The Administrative Court is normally required to test the Competition Commission’s findings and hear evidence on the issue, although it rarely takes any such action. The Administrative Court’s judgments are final, but the parties may appeal them to the Supreme Court of Cassation, which can only decide on points of law.

Since 2006, the Competition Commission has blocked two transactions and has imposed remedies in close to 20 other cases. With regard to remedies, it has imposed remedies even in foreign-to-foreign transactions. Previously, such remedies had been more behavioural in nature, but recently it has negotiated more complex structural remedies.

Certain specific rules and regulations, including the occasional deviation from the general competition law regime, are contained in the appropriate sector legislation; for example, banking regulations (specific merger thresholds that concurrently have to be approved by the National Bank), telecom rules (ex ante regulation and special rules regarding significant market power operators), public health norms (maximisation of drug prices), media laws (‘disruption of media pluralism’) or even local ordinances in certain cases (fixing of local taxi and public transport fares).

II YEAR IN REVIEW

Number-wise, merger control still represents the most significant part of the Commission’s practice, accounting for the vast majority of its decisions (around 100 merger decisions were issued in 2015, compared to only two in the sphere of antitrust).

None of the concentrations the Commission examined during 2015 appeared to have raised serious competition concerns, as all of the assessed mergers were unconditionally cleared in Phase I. This should not be interpreted as the authority’s reluctance to afford adequate scrutiny to mergers it sees as potentially problematic; rather, such statistics would appear to simply evidence that during the previous year no problematic mergers were on the Commission’s table.

It appears that 2016 is promising to be more eventful in the sphere of merger review, with a new merger control regulation being adopted and a Phase II decision being rendered.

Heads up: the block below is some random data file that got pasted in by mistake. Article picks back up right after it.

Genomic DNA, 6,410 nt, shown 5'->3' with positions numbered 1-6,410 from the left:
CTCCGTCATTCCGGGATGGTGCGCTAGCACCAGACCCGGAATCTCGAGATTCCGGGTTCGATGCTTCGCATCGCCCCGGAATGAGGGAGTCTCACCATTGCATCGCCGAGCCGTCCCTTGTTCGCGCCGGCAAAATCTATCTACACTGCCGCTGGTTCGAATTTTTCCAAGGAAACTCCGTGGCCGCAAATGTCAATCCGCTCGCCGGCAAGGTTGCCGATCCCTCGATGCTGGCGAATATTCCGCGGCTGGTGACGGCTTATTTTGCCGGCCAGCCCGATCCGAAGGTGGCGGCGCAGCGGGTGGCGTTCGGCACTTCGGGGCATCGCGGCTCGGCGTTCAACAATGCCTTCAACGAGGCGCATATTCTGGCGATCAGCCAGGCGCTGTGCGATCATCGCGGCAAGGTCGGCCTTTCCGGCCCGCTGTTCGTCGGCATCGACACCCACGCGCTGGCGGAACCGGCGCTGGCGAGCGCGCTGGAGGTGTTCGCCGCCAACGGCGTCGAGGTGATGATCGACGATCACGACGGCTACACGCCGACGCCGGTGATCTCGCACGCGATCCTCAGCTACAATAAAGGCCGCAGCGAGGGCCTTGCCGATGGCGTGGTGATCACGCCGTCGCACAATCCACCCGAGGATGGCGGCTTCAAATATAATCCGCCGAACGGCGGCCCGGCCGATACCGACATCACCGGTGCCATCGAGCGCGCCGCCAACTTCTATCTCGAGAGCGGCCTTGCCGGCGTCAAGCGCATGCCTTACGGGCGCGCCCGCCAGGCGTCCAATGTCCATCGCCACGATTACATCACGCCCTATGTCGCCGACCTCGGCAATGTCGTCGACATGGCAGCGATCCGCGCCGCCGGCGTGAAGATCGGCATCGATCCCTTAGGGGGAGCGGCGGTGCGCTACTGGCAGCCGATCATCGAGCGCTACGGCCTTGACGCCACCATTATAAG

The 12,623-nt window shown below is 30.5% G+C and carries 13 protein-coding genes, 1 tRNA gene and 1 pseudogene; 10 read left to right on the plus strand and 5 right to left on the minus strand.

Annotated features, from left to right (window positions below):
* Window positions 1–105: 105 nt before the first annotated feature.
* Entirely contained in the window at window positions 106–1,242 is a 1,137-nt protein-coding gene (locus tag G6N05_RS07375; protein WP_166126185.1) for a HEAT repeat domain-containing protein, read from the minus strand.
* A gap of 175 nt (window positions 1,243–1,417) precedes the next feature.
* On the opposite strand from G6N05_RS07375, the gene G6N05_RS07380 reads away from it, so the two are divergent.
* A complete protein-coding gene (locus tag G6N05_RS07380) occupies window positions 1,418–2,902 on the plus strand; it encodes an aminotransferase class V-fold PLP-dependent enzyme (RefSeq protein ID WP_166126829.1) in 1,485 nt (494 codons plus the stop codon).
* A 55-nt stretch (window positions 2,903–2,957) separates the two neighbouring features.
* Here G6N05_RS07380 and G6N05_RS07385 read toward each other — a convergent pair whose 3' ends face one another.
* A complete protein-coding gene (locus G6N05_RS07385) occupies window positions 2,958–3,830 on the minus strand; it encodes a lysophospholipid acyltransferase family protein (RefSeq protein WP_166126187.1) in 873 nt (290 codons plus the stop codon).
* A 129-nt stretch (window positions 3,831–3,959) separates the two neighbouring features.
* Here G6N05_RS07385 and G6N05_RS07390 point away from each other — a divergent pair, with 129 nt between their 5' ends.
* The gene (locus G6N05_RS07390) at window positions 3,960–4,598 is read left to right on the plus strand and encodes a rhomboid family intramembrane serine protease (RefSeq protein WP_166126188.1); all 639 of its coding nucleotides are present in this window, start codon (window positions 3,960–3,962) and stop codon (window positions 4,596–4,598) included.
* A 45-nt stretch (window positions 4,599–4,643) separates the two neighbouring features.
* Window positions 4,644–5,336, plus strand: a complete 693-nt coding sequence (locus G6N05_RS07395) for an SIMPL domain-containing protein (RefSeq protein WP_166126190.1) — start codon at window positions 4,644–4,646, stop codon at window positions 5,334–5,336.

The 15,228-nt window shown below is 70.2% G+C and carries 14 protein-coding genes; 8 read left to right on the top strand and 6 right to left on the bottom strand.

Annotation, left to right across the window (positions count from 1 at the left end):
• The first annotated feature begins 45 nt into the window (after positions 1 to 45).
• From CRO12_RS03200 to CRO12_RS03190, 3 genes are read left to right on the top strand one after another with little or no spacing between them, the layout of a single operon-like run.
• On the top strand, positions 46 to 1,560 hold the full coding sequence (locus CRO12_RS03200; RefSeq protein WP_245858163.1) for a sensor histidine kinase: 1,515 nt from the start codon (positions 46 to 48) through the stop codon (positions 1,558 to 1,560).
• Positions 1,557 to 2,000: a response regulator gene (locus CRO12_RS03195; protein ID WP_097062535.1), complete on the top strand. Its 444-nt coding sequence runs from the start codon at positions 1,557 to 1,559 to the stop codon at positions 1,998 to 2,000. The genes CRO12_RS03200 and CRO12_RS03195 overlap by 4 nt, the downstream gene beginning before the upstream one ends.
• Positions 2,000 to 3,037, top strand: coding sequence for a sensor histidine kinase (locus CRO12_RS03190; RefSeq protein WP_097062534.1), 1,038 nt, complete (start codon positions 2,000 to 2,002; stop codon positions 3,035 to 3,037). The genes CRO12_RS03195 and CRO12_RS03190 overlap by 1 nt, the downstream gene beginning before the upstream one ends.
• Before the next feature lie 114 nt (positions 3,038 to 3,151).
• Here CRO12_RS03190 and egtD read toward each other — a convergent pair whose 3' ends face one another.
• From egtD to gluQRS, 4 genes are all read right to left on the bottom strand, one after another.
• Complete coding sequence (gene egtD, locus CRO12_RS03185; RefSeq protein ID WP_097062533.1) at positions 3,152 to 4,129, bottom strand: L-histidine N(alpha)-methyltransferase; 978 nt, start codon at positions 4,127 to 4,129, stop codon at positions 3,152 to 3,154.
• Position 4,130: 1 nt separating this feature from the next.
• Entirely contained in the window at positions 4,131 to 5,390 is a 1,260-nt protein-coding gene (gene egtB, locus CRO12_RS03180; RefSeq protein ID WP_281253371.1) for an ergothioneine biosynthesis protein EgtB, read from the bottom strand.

i New Merger Control Regulation

In February 2016, the new Merger Control Regulation, governing the content and the manner of submitting merger filings to the Competition Commission, entered into force. The new regulation further aligns Serbian legislation with the relevant EU acquis and significantly facilitates the merger filing process. The most important novelty introduced by the regulation is a short-form merger filing. When filing transactions that are unlikely to raise any competition concern, the applicants are now relieved of the burden of collecting and delivering to the Competition Commission certain items that were mandatory under the old regime.

The submission of a short-form notification is possible if the parties are neither competing in the same market nor present on vertically related markets, and their market shares do not exceed the thresholds prescribed in the regulation. An abbreviated filing is also possible if there is a horizontal overlap between the parties or the parties are active in vertically related markets. The submission of a short-form notification is also possible if the applicant acquires sole control of an undertaking over which it already exercises joint control.

ii Imlek/Niška mlekara merger

In March 2016, following an in-depth (Phase II) merger assessment, the Competition Commission unconditionally cleared the takeover of Niška mlekara by Imlek, the largest Serbian dairy. The Commission identified three relevant product markets: (1) purchase of raw milk for industrial processing; (2) production of milk and dairy products; and (3) sale of milk and dairy products.

From a substantive viewpoint, the most interesting part of the clearance decision is the Commission’s assessment of the market for the purchase of raw milk. Specifically of interest is the Commission’s reliance on continuous chains of substitution in order to define the relevant geographic market as national. The Serbian Commission relied on the continuous chain of substitution concept, citing EU cases (Pilkington/SIV and AstraZeneca/Novartis).

When analysing the effects the merger would have on the relevant markets, the Commission did not establish any serious competition concern arising out of the merger and cleared the concentration without any strings attached.

III THE MERGER CONTROL REGIME

i Definition of concentration